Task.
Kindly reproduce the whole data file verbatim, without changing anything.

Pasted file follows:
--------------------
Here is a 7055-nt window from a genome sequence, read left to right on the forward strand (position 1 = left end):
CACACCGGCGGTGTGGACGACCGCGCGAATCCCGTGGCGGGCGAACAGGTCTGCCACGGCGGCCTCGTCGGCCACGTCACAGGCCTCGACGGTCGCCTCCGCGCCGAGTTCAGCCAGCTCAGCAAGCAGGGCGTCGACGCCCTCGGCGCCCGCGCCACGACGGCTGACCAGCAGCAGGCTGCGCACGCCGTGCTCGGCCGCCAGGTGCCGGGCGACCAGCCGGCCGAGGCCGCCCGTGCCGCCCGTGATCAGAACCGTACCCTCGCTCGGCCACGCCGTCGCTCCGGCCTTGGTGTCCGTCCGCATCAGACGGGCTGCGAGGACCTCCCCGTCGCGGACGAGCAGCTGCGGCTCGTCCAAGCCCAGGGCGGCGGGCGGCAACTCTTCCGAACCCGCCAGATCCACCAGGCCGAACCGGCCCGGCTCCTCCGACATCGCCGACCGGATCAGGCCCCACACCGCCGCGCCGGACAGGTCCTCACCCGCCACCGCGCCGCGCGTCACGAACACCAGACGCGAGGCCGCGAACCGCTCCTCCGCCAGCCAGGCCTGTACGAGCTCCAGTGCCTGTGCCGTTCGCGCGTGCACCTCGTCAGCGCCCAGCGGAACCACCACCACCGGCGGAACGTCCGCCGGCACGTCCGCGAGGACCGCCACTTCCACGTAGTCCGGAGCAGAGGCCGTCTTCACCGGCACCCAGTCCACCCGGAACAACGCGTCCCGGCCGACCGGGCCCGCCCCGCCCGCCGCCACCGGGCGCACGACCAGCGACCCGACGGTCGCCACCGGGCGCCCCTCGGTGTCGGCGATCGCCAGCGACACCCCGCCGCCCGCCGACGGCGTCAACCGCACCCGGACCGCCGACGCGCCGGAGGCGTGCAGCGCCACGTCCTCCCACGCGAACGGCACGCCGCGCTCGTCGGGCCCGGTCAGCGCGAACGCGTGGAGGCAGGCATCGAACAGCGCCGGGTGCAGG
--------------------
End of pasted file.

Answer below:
Here is a 7055-nt window from a genome sequence, read left to right on the forward strand (position 1 = left end):
CACACCGGCGGTGTGGACGACCGCGCGAATCCCGTGGCGGGCGAACAGGTCTGCCACGGCGGCCTCGTCGGCCACGTCACAGGCCTCGACGGTCGCCTCCGCGCCGAGTTCAGCCAGCTCAGCAAGCAGGGCGTCGACGCCCTCGGCGCCCGCGCCACGACGGCTGACCAGCAGCAGGCTGCGCACGCCGTGCTCGGCCGCCAGGTGCCGGGCGACCAGCCGGCCGAGGCCGCCCGTGCCGCCCGTGATCAGAACCGTACCCTCGCTCGGCCACGCCGTCGCTCCGGCCTTGGTGTCCGTCCGCATCAGACGGGCTGCGAGGACCTCCCCGTCGCGGACGAGCAGCTGCGGCTCGTCCAAGCCCAGGGCGGCGGGCGGCAACTCTTCCGAACCCGCCAGATCCACCAGGCCGAACCGGCCCGGCTCCTCCGACATCGCCGACCGGATCAGGCCCCACACCGCCGCGCCGGACAGGTCCTCACCCGCCACCGCGCCGCGCGTCACGAACACCAGACGCGAGGCCGCGAACCGCTCCTCCGCCAGCCAGGCCTGTACGAGCTCCAGTGCCTGTGCCGTTCGCGCGTGCACCTCGTCAGCGCCCAGCGGAACCACCACCACCGGCGGAACGTCCGCCGGCACGTCCGCGAGGACCGCCACTTCCACGTAGTCCGGAGCAGAGGCCGTCTTCACCGGCACCCAGTCCACCCGGAACAACGCGTCCCGGCCGACCGGGCCCGCCCCGCCCGCCGCCACCGGGCGCACGACCAGCGACCCGACGGTCGCCACCGGGCGCCCCTCGGTGTCGGCGATCGCCAGCGACACCCCGCCGCCCGCCGACGGCGTCAACCGCACCCGGACCGCCGACGCGCCGGAGGCGTGCAGCGCCACGTCCTCCCACGCGAACGGCACGCCGCGCTCGTCGGGCCCGGTCAGCGCGAACGCGTGGAGGCAGGCATCGAACAGCGCCGGGTGCAGG